House of Lords: Welfare Reform and the Financial Privilege

This post, by Jeff King of UCL Laws, originally appeared on the Constitutional Law Group blog

On 1 February 2012, a committee of the House of Commons resolved that the Welfare Reform Bill, which proposes to cap benefits for most families at £26,000 a year, engages the financial privilege of the Commons.  Under such a privilege, the Commons is entitled to ‘disagree’ with any Lords amendment and ultimately reject it without feeling obliged to provide any reasons other than the existence of the privilege.  By convention, the Lords will accept this determination (though increasingly with protest). I argue below that it would be a mistake to read the financial privilege so broadly, and also that the Lords have both the constitutional power, and good cause, to assert themselves in reply.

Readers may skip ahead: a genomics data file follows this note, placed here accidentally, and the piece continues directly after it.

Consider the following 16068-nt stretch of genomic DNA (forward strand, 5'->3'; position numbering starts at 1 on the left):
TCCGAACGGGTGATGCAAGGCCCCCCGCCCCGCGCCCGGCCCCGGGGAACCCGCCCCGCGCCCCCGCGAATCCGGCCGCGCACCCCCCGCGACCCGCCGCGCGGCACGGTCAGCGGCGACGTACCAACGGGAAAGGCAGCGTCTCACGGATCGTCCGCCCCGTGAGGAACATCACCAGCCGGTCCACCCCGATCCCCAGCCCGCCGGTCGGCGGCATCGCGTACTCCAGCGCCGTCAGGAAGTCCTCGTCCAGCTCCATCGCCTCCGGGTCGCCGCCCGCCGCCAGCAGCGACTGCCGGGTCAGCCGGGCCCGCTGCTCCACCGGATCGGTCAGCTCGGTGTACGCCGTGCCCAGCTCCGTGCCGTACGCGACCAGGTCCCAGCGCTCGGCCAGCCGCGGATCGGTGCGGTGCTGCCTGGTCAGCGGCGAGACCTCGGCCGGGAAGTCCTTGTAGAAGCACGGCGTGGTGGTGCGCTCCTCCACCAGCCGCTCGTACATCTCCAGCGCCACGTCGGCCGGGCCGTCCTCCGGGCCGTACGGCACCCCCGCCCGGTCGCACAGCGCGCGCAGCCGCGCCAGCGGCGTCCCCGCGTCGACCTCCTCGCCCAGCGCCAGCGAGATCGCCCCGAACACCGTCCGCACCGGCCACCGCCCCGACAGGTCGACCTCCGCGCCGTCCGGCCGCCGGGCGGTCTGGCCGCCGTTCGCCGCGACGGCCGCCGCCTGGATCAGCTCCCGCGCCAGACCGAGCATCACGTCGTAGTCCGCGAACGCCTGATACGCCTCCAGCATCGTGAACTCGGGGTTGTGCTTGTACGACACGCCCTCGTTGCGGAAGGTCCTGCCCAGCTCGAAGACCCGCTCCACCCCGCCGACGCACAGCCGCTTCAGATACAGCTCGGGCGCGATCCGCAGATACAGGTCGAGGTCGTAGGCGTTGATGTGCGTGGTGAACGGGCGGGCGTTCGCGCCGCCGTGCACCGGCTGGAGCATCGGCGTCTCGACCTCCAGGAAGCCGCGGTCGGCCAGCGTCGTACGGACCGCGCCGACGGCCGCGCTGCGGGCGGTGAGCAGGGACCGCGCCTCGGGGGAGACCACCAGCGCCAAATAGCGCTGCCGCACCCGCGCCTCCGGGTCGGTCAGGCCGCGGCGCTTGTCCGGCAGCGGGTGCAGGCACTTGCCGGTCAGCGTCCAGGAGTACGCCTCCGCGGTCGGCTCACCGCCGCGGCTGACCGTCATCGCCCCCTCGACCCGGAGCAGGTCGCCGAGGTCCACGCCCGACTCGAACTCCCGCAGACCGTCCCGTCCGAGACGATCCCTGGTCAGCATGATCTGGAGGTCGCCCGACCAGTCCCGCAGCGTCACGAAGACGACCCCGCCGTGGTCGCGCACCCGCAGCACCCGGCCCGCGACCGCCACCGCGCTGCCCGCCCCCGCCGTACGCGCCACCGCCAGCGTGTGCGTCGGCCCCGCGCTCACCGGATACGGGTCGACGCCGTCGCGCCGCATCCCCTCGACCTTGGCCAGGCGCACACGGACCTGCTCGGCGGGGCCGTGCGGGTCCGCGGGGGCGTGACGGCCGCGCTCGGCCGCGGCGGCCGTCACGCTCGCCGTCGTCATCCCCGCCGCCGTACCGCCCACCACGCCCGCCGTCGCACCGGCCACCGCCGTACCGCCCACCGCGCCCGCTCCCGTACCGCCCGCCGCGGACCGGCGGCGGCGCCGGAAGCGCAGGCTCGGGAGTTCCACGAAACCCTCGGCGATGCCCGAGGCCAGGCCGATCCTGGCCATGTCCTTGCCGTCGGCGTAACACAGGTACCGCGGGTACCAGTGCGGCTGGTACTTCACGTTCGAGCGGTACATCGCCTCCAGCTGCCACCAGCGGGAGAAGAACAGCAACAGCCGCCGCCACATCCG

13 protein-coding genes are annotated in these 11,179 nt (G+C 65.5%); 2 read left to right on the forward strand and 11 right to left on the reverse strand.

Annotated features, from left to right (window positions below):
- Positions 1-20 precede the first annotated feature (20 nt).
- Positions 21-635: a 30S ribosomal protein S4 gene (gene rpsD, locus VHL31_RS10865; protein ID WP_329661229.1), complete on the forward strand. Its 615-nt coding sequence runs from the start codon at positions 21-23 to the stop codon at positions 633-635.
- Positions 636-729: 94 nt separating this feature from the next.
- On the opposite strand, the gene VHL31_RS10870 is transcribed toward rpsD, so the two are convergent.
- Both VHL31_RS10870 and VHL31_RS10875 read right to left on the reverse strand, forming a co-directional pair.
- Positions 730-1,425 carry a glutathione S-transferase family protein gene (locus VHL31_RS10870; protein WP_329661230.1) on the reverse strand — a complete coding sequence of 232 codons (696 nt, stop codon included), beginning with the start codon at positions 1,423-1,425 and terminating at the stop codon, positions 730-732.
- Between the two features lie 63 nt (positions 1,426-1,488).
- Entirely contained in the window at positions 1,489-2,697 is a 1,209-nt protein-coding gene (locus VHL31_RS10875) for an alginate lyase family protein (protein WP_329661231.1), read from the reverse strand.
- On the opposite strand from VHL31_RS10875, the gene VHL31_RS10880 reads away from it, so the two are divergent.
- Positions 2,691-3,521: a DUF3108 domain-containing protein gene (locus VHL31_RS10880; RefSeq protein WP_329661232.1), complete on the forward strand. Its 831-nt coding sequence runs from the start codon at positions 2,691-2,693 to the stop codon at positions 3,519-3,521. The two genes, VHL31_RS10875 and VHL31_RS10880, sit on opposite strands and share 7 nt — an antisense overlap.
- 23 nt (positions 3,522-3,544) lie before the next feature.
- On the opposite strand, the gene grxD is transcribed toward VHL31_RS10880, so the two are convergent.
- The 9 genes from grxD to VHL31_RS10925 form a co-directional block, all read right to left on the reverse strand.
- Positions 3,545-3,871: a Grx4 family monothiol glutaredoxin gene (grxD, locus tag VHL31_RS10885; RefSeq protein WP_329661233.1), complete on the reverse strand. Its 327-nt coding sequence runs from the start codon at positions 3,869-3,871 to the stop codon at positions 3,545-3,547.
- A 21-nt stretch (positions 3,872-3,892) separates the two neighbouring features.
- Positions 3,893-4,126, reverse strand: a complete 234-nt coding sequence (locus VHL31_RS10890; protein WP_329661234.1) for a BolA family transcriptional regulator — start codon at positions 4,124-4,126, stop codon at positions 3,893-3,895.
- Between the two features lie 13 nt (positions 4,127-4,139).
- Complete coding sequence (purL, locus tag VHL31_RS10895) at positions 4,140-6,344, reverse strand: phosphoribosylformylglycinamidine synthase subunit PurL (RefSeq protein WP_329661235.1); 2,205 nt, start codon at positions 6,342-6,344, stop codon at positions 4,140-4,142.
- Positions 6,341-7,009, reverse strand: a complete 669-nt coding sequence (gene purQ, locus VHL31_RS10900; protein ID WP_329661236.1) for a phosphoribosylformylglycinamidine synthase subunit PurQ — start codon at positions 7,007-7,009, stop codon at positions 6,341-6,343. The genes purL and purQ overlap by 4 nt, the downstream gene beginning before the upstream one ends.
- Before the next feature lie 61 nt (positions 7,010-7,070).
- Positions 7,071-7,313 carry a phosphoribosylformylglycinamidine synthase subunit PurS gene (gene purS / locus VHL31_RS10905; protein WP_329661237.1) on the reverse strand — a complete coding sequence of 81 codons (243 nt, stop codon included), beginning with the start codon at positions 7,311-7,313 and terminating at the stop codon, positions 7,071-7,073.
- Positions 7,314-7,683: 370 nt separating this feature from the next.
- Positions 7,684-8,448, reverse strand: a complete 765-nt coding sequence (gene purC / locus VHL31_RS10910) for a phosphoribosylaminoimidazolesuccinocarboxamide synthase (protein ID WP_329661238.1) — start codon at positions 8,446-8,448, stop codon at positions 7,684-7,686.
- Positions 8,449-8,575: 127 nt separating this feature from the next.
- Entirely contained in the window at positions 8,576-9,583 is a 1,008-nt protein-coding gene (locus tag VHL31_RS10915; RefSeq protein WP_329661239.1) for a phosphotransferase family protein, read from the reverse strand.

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One thought on “House of Lords: Welfare Reform and the Financial Privilege

  1. Pingback: An impending constitutional crisis? | The House Divided: Politics, Procedure and Parliament

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